Runsewe urges Tinubu to establish ministries for tourism and culture
The National Council for Arts and Culture (NCAC) Director-General, Chief Olusegun Runsewe, has urged President Bola Tinubu to prioritize the creation of separate ministries for tourism and culture in the country.
This, he said had become necessary in order to promote the advancement of the industries. He said this at a training session organized by the National Institute for Hospitality and Tourism.
Chief Olusegun Runsewe emphasized the importance of establishing an independent ministry for tourism and culture, arguing that this would help bridge the communication gap that currently exists between the private and public sectors in the tourism industry.
Runsewe pointed out that the existing Federal Ministry of Information and Culture was too large and had failed to adequately address the specific needs of the tourism and culture sectors. He stressed that managing public information in a country as vast and complex as Nigeria was already a challenging task, adding that combining it with providing leadership in the culture sector, which played a crucial role in national integration, peace, and development, further complicated the matter.
“The federal government should therefore see to the possibility of creating a stand-alone Ministry of Culture and Tourism.
“This has been a recurring demand anywhere the issues of moving the tourism and culture sector is being discussed by professionals in the last couple of years.
“It is my conviction that a stand-alone Ministry of Culture and Tourism is an idea whose time has come,” he said.
Runsewe also emphasized the importance of establishing platforms for regular interactions among tourism stakeholders to effectively address the communication gap between the private and public sectors. This, he believed, was crucial for the advancement of the tourism industry.
Chief Runsewe further advised practitioners in the tourism and culture sectors to maintain high professional standards and integrity while actively seeking strategic partnerships. He stressed that tourism was a specialized field that demanded professional skills and expertise for its successful development and growth.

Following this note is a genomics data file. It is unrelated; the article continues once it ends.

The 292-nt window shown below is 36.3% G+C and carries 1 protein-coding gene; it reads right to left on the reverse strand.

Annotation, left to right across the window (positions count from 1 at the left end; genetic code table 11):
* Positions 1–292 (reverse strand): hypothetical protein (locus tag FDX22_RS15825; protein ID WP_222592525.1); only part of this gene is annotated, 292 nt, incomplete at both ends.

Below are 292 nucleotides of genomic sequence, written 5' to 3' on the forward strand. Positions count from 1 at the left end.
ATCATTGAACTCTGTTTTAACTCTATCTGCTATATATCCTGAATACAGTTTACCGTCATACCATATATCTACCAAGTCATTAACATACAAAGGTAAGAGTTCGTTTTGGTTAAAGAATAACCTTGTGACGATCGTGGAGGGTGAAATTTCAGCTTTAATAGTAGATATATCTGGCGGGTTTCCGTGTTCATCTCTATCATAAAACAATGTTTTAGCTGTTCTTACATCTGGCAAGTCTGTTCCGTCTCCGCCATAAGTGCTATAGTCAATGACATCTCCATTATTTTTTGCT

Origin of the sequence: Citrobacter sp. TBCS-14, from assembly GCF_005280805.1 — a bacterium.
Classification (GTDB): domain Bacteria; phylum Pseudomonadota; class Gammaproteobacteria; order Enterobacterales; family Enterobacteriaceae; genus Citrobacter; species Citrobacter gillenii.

“In all the countries such as Spain, France, the USA, and South Africa, where tourism is a serious business with huge economic returns, the sector is populated with professionals who know the global technicalities of tourism.“They are also able to adopt that knowledge to meet the peculiar realities of their environments.
“In Nigeria, the tourism business appears to be an all-comers’ affairs, if anybody who has the means can wake up overnight to set up a tourism business, how do we expect the sector to move forward?“No matter what you communicate, as long as it is not profit maximization, such people will never understand or flow with it.
“The public sector tourism organizations that are manned by those who do not know the technicalities of the sector have to be sensitized,” he said.
Runsewe encouraged tourism and travel media to play an active role in shaping the growth of Nigerian tourism by actively working towards minimizing the existing communication gap in the sector.He emphasized the importance of the media consistently highlighting and bringing to the fore-front of national discussions, the topics concerning global best practices in tourism.
By doing so, he pointed out, the media could contribute to raising awareness and promoting discussions that were essential for the development of the tourism industry in Nigeria.
“The media should take it upon themselves to inform and mobilize all stakeholders in the industry to take the required step in adopting the right approach toward building a dynamic tourism sector for Nigeria.
“Journalists are formidable agents of social change and ANJET as agents of development communication should lead the campaign to influence public opinion that will lead to the change necessary.”This will enhance communication and healthy institutional partnership necessary for sustainable growth,” he said.